I love reading, and always have a few books going at any given time. Most of the books I come across are fairly formulaic, but recently I read a book that was absolutely distinct, and I can’t stop thinking about it.
The book is an Agatha Christie novel called Absent in the Spring, and I found out about it when Well-Read Mom included it as a suggested summer read.
I’ve led a Well-Read Mom reading group for over five years, but typically my group doesn’t read anything over the summer to give everyone some time off, especially as so many members travel or have other commitments during the summer months.
Absent in the Spring is a quick read, just 12 chapters long, and I flew through it in two days. In fact, once I started, I could barely put it down.
When I finished it, I turned to my husband and said, “This book just blew open my entire brain.”
A sudden spiritual call
The book follows the inner revelations of a prideful and manipulative suburban housewife, Joan Scudamore.
Joan is an obnoxious figure who essentially “persecutes” everyone with whom she comes into contact, from children to friends to household staff, with her relentless nagging and criticism. Yet she is smug and self-righteous, thinking herself better than everyone else.
When a train trip goes wrong and she’s left stranded in a foreign rest stop for several days, Joan is forced to really see herself and her life for the first time, having always crowded her life with distractions to avoid facing the truth.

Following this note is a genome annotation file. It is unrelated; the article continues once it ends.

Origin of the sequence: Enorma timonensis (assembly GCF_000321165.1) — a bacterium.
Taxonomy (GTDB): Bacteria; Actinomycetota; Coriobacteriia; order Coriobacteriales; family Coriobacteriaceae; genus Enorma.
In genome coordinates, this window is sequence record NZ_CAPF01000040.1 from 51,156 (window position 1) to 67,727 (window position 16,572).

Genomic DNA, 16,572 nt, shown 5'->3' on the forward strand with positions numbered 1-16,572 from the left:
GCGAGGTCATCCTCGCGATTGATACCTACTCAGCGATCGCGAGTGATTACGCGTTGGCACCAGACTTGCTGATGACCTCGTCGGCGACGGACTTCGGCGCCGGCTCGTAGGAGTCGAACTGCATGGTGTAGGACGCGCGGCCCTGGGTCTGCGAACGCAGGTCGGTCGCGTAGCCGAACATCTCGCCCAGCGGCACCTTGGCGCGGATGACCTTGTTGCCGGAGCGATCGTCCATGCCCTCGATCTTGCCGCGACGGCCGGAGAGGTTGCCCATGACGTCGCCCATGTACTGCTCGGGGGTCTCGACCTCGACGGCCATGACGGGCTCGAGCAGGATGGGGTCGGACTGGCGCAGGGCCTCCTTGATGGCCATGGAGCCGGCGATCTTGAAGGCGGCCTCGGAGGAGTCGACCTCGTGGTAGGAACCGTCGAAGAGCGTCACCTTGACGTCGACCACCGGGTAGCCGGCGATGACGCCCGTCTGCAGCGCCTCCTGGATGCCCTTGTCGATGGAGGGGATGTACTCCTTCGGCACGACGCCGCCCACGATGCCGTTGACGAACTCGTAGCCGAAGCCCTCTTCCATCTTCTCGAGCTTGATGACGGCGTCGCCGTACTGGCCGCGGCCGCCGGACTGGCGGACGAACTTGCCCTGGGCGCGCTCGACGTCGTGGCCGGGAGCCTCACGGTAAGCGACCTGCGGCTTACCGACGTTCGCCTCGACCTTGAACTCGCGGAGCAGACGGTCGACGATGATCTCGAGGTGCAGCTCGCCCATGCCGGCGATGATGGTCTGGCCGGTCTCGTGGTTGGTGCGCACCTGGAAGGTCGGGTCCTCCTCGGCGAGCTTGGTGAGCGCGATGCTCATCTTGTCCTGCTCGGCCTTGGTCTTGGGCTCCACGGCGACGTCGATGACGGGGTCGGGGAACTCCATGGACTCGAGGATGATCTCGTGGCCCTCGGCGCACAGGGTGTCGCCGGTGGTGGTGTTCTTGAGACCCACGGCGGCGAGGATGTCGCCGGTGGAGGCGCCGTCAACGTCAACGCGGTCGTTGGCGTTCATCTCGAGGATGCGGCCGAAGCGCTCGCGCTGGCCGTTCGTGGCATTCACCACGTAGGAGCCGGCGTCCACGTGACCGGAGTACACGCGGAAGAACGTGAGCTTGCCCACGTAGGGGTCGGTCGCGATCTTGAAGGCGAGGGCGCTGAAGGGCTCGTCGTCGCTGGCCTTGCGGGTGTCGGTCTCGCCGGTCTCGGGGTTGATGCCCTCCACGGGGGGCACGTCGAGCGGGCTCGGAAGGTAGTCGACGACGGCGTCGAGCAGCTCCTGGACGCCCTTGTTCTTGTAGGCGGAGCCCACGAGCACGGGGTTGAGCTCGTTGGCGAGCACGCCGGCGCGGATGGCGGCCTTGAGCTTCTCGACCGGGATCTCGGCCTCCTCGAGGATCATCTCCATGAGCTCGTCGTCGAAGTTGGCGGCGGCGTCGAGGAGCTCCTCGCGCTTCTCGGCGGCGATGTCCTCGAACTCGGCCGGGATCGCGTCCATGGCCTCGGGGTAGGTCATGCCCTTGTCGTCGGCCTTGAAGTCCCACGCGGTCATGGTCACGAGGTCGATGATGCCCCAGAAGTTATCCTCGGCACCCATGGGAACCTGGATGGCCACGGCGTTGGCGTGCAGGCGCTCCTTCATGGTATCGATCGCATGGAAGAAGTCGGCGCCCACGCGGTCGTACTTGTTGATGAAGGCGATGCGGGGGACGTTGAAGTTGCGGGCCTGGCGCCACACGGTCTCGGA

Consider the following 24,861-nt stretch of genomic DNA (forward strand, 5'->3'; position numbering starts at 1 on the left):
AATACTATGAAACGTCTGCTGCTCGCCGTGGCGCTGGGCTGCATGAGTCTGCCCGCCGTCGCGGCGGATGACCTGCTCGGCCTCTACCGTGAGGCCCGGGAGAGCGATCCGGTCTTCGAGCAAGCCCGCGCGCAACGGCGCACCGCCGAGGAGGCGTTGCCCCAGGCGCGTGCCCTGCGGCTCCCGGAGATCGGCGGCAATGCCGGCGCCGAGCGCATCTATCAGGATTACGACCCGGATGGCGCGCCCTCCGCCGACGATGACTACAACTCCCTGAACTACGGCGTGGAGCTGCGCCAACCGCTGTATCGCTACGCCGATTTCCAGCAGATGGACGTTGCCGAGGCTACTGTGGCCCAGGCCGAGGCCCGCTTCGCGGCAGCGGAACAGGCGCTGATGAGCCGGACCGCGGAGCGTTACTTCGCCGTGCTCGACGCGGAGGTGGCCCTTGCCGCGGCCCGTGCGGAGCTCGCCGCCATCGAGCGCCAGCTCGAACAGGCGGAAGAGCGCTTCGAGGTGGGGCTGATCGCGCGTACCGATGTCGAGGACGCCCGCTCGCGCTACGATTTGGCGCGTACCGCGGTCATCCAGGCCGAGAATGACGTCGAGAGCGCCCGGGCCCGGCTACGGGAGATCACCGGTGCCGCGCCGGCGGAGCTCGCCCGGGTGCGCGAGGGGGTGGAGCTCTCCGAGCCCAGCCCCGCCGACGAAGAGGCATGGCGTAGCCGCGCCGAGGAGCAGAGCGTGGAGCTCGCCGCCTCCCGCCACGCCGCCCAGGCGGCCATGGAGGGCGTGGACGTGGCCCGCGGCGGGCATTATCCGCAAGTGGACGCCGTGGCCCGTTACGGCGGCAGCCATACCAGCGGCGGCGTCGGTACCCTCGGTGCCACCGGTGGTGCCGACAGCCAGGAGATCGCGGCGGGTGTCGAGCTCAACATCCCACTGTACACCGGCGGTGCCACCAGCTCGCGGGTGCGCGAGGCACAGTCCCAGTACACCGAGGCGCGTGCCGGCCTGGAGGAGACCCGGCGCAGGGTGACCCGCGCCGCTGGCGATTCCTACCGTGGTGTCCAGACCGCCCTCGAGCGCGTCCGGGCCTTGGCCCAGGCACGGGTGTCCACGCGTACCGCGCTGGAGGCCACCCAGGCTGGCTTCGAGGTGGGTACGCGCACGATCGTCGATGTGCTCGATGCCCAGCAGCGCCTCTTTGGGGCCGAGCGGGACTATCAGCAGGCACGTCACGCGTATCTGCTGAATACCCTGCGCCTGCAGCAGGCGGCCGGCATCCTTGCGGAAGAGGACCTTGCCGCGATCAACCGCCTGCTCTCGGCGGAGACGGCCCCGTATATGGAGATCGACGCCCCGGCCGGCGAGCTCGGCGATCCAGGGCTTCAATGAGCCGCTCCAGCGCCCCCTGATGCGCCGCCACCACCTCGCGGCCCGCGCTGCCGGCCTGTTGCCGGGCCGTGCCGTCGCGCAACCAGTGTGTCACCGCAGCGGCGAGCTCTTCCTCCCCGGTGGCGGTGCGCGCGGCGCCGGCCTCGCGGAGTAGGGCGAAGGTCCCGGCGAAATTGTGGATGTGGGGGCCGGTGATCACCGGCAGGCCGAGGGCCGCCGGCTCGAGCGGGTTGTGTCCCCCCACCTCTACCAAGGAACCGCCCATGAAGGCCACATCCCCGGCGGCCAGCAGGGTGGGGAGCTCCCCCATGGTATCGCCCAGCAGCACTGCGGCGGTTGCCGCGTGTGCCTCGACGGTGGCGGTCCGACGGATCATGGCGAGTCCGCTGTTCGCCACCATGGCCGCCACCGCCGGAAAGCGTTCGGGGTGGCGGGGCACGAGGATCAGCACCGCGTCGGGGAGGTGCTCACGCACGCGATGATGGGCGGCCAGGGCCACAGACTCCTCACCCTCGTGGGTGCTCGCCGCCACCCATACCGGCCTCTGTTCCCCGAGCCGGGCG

The book explores what would happen if someone in the modern day had a sudden blinding spiritual revelation, like St. Paul, and whether that person would say yes or no to the call to reform.
Agatha Christie’s masterpiece
Agatha Christie is better known for her Miss Marple and Hercule Poirot mysteries, but Absent in the Spring might be her masterpiece.
She herself felt it was her best work. She once wrote of it, “The one book that has satisfied me completely – the book I always wanted to write.”
I can see why. It must have taken incredible skill and psychological insight to create such a realistic and awful character.
We all have a little of Joan in us, the petty and smug little voice inside that thinks we know everything and assumes that we have the best possible perspective on any issue. Her life, crowded with modern conveniences and occupations, yet bereft of self-reflection, is so relatable, so familiar.
Yet Joan has the chance to do better and make things right. Will she take it? Whether she does or not, I learned so much from this story, mostly about the kind of wife and mother I never want to be like.
This book is a modern classic and a masterpiece. It changed the way I see the world, and I will be thinking about it for years and years to come.